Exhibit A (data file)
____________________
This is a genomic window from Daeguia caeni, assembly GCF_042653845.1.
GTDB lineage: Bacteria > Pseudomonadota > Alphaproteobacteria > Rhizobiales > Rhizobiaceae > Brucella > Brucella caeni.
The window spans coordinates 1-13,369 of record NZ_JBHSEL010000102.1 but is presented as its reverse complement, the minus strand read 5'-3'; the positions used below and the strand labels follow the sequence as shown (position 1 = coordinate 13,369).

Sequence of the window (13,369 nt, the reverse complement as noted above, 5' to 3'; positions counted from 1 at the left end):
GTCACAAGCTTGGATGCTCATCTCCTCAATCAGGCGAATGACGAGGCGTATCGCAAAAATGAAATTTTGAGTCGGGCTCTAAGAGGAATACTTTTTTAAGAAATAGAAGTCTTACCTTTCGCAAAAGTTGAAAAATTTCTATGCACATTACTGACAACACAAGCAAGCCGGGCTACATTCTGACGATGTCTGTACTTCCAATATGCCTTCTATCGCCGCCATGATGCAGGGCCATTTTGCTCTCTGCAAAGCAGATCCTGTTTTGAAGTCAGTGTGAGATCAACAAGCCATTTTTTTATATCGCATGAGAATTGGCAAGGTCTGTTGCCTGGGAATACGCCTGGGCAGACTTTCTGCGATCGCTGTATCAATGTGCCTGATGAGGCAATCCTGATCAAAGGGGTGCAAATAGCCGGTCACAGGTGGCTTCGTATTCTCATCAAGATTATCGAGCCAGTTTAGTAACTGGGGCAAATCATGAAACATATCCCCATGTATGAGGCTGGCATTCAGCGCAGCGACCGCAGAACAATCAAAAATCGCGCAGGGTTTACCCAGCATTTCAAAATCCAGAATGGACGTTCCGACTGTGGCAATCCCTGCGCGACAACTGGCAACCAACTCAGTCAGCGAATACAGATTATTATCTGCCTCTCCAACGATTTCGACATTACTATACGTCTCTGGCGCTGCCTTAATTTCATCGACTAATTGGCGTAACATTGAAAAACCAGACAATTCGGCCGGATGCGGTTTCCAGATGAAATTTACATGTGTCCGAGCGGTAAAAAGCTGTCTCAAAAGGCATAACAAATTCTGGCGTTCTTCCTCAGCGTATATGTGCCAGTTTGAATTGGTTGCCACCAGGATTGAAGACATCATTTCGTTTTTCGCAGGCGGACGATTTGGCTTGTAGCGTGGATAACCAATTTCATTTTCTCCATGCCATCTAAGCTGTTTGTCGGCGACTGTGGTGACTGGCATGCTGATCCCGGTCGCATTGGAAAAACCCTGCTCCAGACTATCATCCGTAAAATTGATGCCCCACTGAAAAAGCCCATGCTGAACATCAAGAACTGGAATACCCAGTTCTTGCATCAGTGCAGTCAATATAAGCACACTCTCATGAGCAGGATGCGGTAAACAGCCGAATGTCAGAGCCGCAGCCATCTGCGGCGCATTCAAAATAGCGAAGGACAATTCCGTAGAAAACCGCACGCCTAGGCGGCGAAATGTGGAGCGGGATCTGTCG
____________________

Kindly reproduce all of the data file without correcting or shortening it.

This is a genomic window from Daeguia caeni, assembly GCF_042653845.1.
GTDB lineage: Bacteria > Pseudomonadota > Alphaproteobacteria > Rhizobiales > Rhizobiaceae > Brucella > Brucella caeni.
The window spans coordinates 1-13,369 of record NZ_JBHSEL010000102.1 but is presented as its reverse complement, the minus strand read 5'-3'; the positions used below and the strand labels follow the sequence as shown (position 1 = coordinate 13,369).

Sequence of the window (13,369 nt, the reverse complement as noted above, 5' to 3'; positions counted from 1 at the left end):
GTCACAAGCTTGGATGCTCATCTCCTCAATCAGGCGAATGACGAGGCGTATCGCAAAAATGAAATTTTGAGTCGGGCTCTAAGAGGAATACTTTTTTAAGAAATAGAAGTCTTACCTTTCGCAAAAGTTGAAAAATTTCTATGCACATTACTGACAACACAAGCAAGCCGGGCTACATTCTGACGATGTCTGTACTTCCAATATGCCTTCTATCGCCGCCATGATGCAGGGCCATTTTGCTCTCTGCAAAGCAGATCCTGTTTTGAAGTCAGTGTGAGATCAACAAGCCATTTTTTTATATCGCATGAGAATTGGCAAGGTCTGTTGCCTGGGAATACGCCTGGGCAGACTTTCTGCGATCGCTGTATCAATGTGCCTGATGAGGCAATCCTGATCAAAGGGGTGCAAATAGCCGGTCACAGGTGGCTTCGTATTCTCATCAAGATTATCGAGCCAGTTTAGTAACTGGGGCAAATCATGAAACATATCCCCATGTATGAGGCTGGCATTCAGCGCAGCGACCGCAGAACAATCAAAAATCGCGCAGGGTTTACCCAGCATTTCAAAATCCAGAATGGACGTTCCGACTGTGGCAATCCCTGCGCGACAACTGGCAACCAACTCAGTCAGCGAATACAGATTATTATCTGCCTCTCCAACGATTTCGACATTACTATACGTCTCTGGCGCTGCCTTAATTTCATCGACTAATTGGCGTAACATTGAAAAACCAGACAATTCGGCCGGATGCGGTTTCCAGATGAAATTTACATGTGTCCGAGCGGTAAAAAGCTGTCTCAAAAGGCATAACAAATTCTGGCGTTCTTCCTCAGCGTATATGTGCCAGTTTGAATTGGTTGCCACCAGGATTGAAGACATCATTTCGTTTTTCGCAGGCGGACGATTTGGCTTGTAGCGTGGATAACCAATTTCATTTTCTCCATGCCATCTAAGCTGTTTGTCGGCGACTGTGGTGACTGGCATGCTGATCCCGGTCGCATTGGAAAAACCCTGCTCCAGACTATCATCCGTAAAATTGATGCCCCACTGAAAAAGCCCATGCTGAACATCAAGAACTGGAATACCCAGTTCTTGCATCAGTGCAGTCAATATAAGCACACTCTCATGAGCAGGATGCGGTAAACAGCCGAATGTCAGAGCCGCAGCCATCTGCGGCGCATTCAAAATAGCGAAGGACAATTCCGTAGAAAACCGCACGCCTAGGCGGCGAAATGTGGAGCGGGATCTGTCG